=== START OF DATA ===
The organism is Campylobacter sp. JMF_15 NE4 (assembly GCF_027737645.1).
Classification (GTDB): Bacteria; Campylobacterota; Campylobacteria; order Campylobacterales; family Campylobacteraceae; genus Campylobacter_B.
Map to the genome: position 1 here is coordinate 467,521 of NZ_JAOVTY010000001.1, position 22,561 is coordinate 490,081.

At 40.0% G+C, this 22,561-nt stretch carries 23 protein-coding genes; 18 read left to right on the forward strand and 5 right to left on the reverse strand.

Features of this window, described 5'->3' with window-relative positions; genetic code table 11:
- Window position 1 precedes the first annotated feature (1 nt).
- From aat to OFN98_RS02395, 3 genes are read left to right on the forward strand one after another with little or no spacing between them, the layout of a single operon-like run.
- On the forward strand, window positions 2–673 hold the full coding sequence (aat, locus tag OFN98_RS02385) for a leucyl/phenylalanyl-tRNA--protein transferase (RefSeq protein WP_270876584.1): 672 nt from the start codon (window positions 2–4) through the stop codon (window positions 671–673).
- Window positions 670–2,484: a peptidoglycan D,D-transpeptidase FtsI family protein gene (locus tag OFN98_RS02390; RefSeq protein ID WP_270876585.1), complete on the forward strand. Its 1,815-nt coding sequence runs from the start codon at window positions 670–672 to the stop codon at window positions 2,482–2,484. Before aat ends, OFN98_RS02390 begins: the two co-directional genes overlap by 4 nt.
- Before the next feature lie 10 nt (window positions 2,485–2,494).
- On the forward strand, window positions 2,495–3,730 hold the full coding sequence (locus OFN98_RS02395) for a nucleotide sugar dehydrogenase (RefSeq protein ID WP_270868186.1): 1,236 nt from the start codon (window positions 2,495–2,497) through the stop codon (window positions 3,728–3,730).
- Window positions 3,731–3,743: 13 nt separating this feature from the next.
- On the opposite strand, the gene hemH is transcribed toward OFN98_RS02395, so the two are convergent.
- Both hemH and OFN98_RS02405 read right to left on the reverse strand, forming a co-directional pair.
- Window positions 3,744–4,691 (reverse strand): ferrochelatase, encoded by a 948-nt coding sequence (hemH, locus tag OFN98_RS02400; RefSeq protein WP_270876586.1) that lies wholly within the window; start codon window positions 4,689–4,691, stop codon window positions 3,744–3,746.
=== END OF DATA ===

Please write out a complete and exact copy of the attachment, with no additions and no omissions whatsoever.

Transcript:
The organism is Campylobacter sp. JMF_15 NE4 (assembly GCF_027737645.1).
Classification (GTDB): Bacteria; Campylobacterota; Campylobacteria; order Campylobacterales; family Campylobacteraceae; genus Campylobacter_B.
Map to the genome: position 1 here is coordinate 467,521 of NZ_JAOVTY010000001.1, position 22,561 is coordinate 490,081.

At 40.0% G+C, this 22,561-nt stretch carries 23 protein-coding genes; 18 read left to right on the forward strand and 5 right to left on the reverse strand.

Features of this window, described 5'->3' with window-relative positions; genetic code table 11:
- Window position 1 precedes the first annotated feature (1 nt).
- From aat to OFN98_RS02395, 3 genes are read left to right on the forward strand one after another with little or no spacing between them, the layout of a single operon-like run.
- On the forward strand, window positions 2–673 hold the full coding sequence (aat, locus tag OFN98_RS02385) for a leucyl/phenylalanyl-tRNA--protein transferase (RefSeq protein WP_270876584.1): 672 nt from the start codon (window positions 2–4) through the stop codon (window positions 671–673).
- Window positions 670–2,484: a peptidoglycan D,D-transpeptidase FtsI family protein gene (locus tag OFN98_RS02390; RefSeq protein ID WP_270876585.1), complete on the forward strand. Its 1,815-nt coding sequence runs from the start codon at window positions 670–672 to the stop codon at window positions 2,482–2,484. Before aat ends, OFN98_RS02390 begins: the two co-directional genes overlap by 4 nt.
- Before the next feature lie 10 nt (window positions 2,485–2,494).
- On the forward strand, window positions 2,495–3,730 hold the full coding sequence (locus OFN98_RS02395) for a nucleotide sugar dehydrogenase (RefSeq protein ID WP_270868186.1): 1,236 nt from the start codon (window positions 2,495–2,497) through the stop codon (window positions 3,728–3,730).
- Window positions 3,731–3,743: 13 nt separating this feature from the next.
- On the opposite strand, the gene hemH is transcribed toward OFN98_RS02395, so the two are convergent.
- Both hemH and OFN98_RS02405 read right to left on the reverse strand, forming a co-directional pair.
- Window positions 3,744–4,691 (reverse strand): ferrochelatase, encoded by a 948-nt coding sequence (hemH, locus tag OFN98_RS02400; RefSeq protein WP_270876586.1) that lies wholly within the window; start codon window positions 4,689–4,691, stop codon window positions 3,744–3,746.